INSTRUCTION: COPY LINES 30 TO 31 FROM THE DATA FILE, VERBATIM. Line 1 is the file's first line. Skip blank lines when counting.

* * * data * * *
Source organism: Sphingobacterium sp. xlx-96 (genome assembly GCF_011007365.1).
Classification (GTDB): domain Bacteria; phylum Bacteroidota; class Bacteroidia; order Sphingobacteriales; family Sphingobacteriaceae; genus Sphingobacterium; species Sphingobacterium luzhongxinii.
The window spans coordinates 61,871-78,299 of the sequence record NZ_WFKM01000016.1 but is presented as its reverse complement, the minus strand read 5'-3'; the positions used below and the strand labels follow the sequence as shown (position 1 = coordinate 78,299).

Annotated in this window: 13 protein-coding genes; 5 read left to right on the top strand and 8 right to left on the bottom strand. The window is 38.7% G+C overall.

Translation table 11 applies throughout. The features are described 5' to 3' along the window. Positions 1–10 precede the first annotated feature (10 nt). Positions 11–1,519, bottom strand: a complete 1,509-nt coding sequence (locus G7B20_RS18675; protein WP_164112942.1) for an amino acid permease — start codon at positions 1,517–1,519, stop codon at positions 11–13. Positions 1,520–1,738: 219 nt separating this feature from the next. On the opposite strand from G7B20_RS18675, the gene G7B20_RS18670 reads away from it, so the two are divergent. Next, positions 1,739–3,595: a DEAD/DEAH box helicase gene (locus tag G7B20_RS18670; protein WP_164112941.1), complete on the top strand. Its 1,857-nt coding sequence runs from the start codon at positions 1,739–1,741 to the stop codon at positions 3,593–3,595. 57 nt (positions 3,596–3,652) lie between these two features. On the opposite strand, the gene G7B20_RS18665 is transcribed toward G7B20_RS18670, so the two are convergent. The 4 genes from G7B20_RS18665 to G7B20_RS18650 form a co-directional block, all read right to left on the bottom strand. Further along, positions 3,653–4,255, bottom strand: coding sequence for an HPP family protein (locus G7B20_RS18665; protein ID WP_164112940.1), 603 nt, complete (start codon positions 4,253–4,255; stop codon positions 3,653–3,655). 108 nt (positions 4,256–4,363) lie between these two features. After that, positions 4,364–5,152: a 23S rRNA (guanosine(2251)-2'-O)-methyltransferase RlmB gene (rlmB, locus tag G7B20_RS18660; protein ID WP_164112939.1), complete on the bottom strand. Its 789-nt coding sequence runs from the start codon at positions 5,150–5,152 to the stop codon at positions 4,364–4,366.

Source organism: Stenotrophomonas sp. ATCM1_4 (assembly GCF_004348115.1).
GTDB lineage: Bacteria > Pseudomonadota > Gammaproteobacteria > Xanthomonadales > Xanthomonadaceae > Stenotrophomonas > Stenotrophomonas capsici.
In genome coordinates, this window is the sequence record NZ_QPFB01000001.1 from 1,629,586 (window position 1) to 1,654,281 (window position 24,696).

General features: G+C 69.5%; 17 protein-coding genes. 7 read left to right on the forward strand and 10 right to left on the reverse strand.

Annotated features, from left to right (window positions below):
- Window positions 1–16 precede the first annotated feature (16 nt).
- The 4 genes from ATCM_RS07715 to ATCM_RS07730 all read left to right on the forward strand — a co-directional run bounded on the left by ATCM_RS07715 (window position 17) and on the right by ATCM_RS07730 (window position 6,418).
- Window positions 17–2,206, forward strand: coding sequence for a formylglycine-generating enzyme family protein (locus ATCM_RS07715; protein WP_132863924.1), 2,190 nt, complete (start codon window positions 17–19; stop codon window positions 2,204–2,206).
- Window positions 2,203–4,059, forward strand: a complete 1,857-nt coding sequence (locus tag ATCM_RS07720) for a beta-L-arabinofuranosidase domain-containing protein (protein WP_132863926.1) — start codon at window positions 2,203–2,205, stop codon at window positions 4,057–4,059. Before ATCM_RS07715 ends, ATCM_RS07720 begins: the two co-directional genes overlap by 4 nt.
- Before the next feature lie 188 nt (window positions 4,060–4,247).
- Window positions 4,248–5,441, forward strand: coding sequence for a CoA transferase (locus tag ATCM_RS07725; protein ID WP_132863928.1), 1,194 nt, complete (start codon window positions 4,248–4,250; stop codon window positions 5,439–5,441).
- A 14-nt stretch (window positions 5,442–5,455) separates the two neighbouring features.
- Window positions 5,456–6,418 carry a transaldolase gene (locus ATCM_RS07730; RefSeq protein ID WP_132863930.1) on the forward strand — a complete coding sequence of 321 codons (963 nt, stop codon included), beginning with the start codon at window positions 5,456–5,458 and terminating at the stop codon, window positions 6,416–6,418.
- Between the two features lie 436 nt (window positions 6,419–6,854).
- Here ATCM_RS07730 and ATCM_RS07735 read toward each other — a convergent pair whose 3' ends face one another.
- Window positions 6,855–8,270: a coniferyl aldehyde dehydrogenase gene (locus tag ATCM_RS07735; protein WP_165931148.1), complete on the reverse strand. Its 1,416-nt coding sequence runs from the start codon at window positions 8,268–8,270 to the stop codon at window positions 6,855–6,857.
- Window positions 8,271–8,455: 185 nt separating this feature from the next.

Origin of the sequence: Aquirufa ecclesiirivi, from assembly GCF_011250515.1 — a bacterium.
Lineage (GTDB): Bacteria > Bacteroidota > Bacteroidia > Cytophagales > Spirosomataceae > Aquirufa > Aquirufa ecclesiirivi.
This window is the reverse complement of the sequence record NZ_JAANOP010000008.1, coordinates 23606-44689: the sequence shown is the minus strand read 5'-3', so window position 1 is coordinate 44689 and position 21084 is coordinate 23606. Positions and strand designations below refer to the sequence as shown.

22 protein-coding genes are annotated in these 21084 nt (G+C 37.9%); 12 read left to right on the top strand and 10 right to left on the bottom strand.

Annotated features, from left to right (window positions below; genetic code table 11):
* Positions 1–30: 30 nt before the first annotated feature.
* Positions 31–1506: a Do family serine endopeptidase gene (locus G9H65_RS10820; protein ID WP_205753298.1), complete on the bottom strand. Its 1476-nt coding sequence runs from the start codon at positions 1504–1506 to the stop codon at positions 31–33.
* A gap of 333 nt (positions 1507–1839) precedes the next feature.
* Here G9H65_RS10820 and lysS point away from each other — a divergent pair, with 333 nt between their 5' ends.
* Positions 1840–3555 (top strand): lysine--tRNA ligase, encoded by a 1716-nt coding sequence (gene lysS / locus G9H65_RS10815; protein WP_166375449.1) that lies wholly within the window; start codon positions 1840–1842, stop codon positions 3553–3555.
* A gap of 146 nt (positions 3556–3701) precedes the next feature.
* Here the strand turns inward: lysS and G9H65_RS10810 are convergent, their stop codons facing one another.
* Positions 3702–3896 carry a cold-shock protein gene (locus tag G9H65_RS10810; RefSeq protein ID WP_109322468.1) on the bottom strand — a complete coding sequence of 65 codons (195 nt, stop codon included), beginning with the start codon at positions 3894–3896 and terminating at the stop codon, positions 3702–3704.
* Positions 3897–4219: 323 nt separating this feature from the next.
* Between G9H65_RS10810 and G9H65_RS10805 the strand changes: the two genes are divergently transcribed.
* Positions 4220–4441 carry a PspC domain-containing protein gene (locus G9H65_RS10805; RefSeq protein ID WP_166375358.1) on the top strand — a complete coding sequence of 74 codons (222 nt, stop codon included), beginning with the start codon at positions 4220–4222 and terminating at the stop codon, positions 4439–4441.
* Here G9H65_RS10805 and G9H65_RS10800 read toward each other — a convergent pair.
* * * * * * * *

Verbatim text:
* A gap of 333 nt (positions 1507–1839) precedes the next feature.
* Here G9H65_RS10820 and lysS point away from each other — a divergent pair, with 333 nt between their 5' ends.